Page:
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Proportionate Financial Sanctions: Policy Prescriptions for Judicial Reform

In this report, the Criminal Justice Policy Program (CJPP) at Harvard Law School proposes a framework where courts would impose means-adjusted fines as a proportionate sentence for an offense. The authors assert that by adopting the proposed recommendations, courts can ease or prevent the worst harms that excessive financial sanctions create for poor people without waiting for legislative reforms.

Florida SB 734: Penalties and fees; driver’s license suspensions

The bill provides that driver’s licenses may not be suspended for failure to pay fines and fees unless the person has the ability to pay but refuses to do so. It also provides that courts must provide alternatives to immediate payment of fines and fees for people who are indigent, such as payment plans and community service.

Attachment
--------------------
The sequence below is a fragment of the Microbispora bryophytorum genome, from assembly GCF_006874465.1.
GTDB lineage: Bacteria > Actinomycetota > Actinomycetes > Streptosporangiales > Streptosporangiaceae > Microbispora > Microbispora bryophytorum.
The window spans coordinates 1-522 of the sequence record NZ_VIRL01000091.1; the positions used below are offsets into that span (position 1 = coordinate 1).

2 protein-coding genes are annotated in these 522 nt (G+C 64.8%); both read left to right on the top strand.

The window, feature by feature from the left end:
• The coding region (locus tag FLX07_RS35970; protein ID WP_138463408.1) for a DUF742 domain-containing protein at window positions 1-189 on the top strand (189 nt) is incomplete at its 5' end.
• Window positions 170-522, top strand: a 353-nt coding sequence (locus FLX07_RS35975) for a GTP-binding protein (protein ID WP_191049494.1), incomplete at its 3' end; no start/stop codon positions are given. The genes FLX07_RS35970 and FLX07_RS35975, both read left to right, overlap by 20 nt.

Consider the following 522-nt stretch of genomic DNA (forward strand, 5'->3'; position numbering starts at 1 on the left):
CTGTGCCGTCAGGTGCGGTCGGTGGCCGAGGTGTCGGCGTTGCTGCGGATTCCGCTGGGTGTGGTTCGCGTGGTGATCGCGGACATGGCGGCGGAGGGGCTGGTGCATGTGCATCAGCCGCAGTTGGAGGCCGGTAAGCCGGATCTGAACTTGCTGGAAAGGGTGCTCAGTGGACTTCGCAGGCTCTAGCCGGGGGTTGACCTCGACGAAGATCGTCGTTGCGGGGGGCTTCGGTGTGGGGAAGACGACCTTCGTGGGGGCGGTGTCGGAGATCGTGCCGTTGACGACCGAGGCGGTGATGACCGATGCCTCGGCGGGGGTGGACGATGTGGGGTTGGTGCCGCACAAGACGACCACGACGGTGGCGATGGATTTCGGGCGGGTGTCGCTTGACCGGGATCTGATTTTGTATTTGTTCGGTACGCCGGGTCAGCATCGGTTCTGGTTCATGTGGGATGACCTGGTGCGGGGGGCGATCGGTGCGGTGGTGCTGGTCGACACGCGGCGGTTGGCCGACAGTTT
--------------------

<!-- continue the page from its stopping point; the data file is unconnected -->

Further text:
Texas Chapter 175 Collections Improvement Program (1 TAC §175)

Starting in 2018, Texas’ Office of Court Administration (OCA) made changes to the rule that requires Texas counties and cities with a population of 100,000 or more to implement a Collection Improvement Program (CIP). The CIP webpage also includes a variety of sample language for court and program staff to use, including “Sample Payment Plan Application” and “Sample First Written Notice.”

[Bench Card] Monetary Obligations in North Carolina Criminal Cases

This bench card provides guidance to North Carolina judges regarding the imposition and collection of fines and fees in criminal cases. In particular, the bench card outlines the law as applicable to court costs, attorney fees, other fees, fines, and restitution, and highlights when each obligation applies as well as when and how courts can provide relief.
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